If the news from Afghanistan has ever made you feel hopeless or if you’ve become harden to the ‘collateral damage’ you see on television, it’s time to remind yourself of the humanity we all share with the Afghani people and that they are all somebody's son or daughter. Molly and Mobarak is a documentary made almost 10 years ago by the stellar Australian documentary film-maker Tom Zubrycki.
Mobarak is a young Afghani refugee, sent through Asia to the apparent safety of Australia and then put into internment for years while his case was reviewed. His people, the Hazara, were under threat of extinction due to tribal conflicts and Taliban retaliation that were inflated by the US invasion. Families that were able to sell some possessions and scrape together whatever money they could, were paying people smugglers to take one member of their family to safety.
Mobarak is the chosen one from his family. He’s on a temporary visa living in a country town in New South Wales Australia, welcomed by some of the small town locals and feared by others particularly in the opening of the documentary.
Mobarak, despite his journey and time interned, is remarkably like any other young man, looking to find himself a job and role in life that has meaning and looking to fall in love. And he does fall in love with Molly, the daughter of a local English teacher Lyne Rule who volunteered to teach him English and has become his second mother. The problem is Molly has a boyfriend already.
Tom Zubrycki, the film maker, places himself within the family, who become so comfortable and trusting of him, that there is often touching confessions from the heart. This is not a luxuriously shot documentary but rather one shot by Zubrycki himself with a hand-held camera and sometimes a sound assistant, and there's little post production prettying-up either. Zubrycki is a master of fly-on-the-wall observational documentaries and the beauty of the film is how he’s sees beyond the ethnic or political dressing of a situation, enabling us to see how very much like anyone else Mobarak is. I met Tom years ago and he told me that he never intended the film to be a love story but that’s what emerged by following through the characters.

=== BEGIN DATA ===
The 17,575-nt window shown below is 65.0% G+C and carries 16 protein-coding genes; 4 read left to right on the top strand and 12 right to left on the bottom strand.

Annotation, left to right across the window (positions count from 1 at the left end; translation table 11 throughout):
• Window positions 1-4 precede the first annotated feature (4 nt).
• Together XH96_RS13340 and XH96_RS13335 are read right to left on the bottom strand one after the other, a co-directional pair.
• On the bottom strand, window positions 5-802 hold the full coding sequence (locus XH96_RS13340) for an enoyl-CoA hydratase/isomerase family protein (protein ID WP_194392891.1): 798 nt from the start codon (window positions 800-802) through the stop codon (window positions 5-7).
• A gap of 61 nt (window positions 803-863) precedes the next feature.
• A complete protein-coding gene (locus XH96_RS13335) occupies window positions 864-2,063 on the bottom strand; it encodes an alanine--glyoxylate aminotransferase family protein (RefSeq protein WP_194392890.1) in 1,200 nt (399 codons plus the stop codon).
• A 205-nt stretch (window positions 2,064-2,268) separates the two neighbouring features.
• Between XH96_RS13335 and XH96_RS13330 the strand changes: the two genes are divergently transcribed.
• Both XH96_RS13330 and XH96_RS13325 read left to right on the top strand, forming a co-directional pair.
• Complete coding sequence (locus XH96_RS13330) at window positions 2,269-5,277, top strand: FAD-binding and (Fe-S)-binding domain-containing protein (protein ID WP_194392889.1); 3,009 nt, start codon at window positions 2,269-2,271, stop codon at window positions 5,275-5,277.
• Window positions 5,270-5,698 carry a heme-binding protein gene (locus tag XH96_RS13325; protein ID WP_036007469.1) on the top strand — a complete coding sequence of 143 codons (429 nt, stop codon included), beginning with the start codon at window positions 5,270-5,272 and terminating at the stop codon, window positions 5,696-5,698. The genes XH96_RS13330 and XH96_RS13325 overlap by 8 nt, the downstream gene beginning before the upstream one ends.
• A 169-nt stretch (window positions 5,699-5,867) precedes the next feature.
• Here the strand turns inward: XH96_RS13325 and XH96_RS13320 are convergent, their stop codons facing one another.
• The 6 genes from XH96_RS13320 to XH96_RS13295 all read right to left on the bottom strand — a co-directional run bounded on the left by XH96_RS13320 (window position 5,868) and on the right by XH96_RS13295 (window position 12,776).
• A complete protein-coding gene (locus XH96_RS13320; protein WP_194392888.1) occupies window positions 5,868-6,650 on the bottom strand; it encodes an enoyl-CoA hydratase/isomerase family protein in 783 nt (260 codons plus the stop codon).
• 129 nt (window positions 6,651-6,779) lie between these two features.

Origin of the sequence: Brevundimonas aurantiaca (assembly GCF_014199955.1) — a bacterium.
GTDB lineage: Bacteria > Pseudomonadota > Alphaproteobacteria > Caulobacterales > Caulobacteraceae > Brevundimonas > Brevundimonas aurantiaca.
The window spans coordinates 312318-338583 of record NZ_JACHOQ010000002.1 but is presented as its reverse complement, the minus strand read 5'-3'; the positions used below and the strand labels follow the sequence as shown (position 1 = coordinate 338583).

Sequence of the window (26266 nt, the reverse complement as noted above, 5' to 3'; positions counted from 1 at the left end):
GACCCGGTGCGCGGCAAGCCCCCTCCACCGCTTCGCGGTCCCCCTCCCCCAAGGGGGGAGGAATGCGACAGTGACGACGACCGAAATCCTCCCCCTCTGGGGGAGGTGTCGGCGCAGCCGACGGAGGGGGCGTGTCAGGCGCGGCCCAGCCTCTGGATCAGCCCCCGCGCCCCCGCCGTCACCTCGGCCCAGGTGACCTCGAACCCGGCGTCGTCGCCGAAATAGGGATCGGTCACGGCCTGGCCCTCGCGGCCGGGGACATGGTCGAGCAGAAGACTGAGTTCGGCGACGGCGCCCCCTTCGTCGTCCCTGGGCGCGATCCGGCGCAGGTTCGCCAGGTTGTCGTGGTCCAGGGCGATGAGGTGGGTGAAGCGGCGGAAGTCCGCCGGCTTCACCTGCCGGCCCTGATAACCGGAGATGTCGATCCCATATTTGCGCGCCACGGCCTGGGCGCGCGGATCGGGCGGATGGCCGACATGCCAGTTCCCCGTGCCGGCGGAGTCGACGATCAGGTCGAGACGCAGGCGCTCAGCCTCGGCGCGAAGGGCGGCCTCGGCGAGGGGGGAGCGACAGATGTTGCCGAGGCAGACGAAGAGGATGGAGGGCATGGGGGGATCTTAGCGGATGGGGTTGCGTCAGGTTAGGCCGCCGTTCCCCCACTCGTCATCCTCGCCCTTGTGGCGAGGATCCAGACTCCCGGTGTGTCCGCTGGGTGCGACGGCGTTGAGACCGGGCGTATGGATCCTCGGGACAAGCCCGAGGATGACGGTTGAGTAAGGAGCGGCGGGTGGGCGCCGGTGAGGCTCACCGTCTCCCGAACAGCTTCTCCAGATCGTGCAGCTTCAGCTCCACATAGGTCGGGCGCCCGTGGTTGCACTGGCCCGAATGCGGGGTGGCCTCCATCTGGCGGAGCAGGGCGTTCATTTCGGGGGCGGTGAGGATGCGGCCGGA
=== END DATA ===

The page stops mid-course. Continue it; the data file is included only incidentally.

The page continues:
The documentary was launched at the Sydney Film Festival in 2003 to critical acclaim.
Molly Rule, Mobarak Tahiri and Tom Zubrycki at the Sydney Film Festival in 2003
It’s a journey of love, and a journey of learning for the people of the town of Young as much for the new arrivals from Afghanistan.
Small town Australia has been accepting Afghan refugees for more than 10 years now, with tragedy (there have been numerous suicides of refugees) and successes like Mobarak. As one of the town's teacher says in the documentary as she fights to keep the Afghans in her town, “If they left, there would be a hole in my life.” The best way to end fear, intolerance and racism, is actually to meet and live together.